59

Assuming this example code (source):

#include <stdio.h>

void playgame()
{
    printf( "Play game called" );
}
void loadgame()
{
    printf( "Load game called" );
}
void playmultiplayer()
{
    printf( "Play multiplayer game called" );
}

int main()
{
    int input;

    printf( "1. Play game\n" );
    printf( "2. Load game\n" );
    printf( "3. Play multiplayer\n" );
    printf( "4. Exit\n" );
    printf( "Selection: " );
    scanf( "%d", &input );
    switch ( input ) {
        case 1:            /* Note the colon, not a semicolon */
            playgame();
            break;
        case 2:
            loadgame();
            break;
        case 3:
            playmultiplayer();
            break;
        case 4:
            printf( "Thanks for playing!\n" );
            break;
        default:
            printf( "Bad input, quitting!\n" );
            break;
    }
    getchar();

    return 0;
}

should we use a break; in the last default case? If I remove it, I see the same behaviour of the program. However, I saw that other examples also use a break; in the default case.

Why? Is there a reason?

4
  • 14
    You don't need a break after any case label if it is the last one. Whether it is default or otherwise has nothing to do with that.
    – WhozCraig
    Oct 1, 2014 at 10:19
  • Using the option -pedantic recent versions of gcc warn about a missing break after the last case.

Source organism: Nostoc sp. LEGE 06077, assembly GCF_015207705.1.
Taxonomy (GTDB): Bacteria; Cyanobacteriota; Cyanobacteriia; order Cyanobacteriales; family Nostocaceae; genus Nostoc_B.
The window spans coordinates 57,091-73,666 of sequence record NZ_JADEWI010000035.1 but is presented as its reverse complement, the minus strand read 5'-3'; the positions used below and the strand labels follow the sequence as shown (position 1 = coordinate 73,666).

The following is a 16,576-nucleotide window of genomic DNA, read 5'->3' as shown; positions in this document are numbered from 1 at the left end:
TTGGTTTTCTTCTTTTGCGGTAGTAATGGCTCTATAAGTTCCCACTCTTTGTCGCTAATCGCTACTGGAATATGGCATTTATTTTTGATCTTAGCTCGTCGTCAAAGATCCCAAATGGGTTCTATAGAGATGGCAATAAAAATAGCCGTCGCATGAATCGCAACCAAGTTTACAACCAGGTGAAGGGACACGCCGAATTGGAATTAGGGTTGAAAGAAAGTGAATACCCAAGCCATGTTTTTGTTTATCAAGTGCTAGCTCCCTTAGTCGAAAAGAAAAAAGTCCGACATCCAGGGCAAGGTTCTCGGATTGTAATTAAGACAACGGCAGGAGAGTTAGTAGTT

– alk
    Oct 1, 2014 at 10:35
  • @alk I was warned by Eclipse, without this flag. Here is the compilation command: gcc -std=c99 -O0 -g3 -Wall -c -fmessage-length=0 -MMD -MP -MF"main.d" -MT"main.d" -o "main.o" "../main.c". Maybe -Wall was enough for that.
    – gsamaras
    Oct 1, 2014 at 10:36
  • 1
    "Maybe -Wall was enough for that.": Even better! :-)
    – alk
    Oct 1, 2014 at 14:41

7 Answers 7

113

Should we use a break; in the last default case?

From The C programming language - Second edition (K&R 2):

Chapter 3.4 Switch

As a matter of good form, put a break after the last case (the default here) even though it's logically unnecessary. Some day when another case gets added at the end, this bit of defensive programming will save you.

0
16

For one thing, you should think about why we should use break in switch statement. Look at this no-breaking switch statement.

switch ( input ) {
    case 1:            /* Note the colon, not a semicolon */
        playgame();
    case 2:
        loadgame();
    case 3:
        playmultiplayer();
    case 4:
        printf( "Thanks for playing!\n" );
    default:
        printf( "Bad input, quitting!\n" );
}

Suppose input == 1. The program will call playgame() of course, but since there's no break, program won't finish the switch but call loadgame(), playmultiplayer(), two printfs sequentially.

To avoid this, we use break.

case 1:
    playgame();
    break; /* here */
case 2:
    ...

Because of break, the program finishes switch statement before running codes of case 2. That's our expected result, isn't it?

Your switch is this:

switch ( input ) {
    case 1:            /* Note the colon, not a semicolon */
        playgame();
        break;
    case 2:
        loadgame();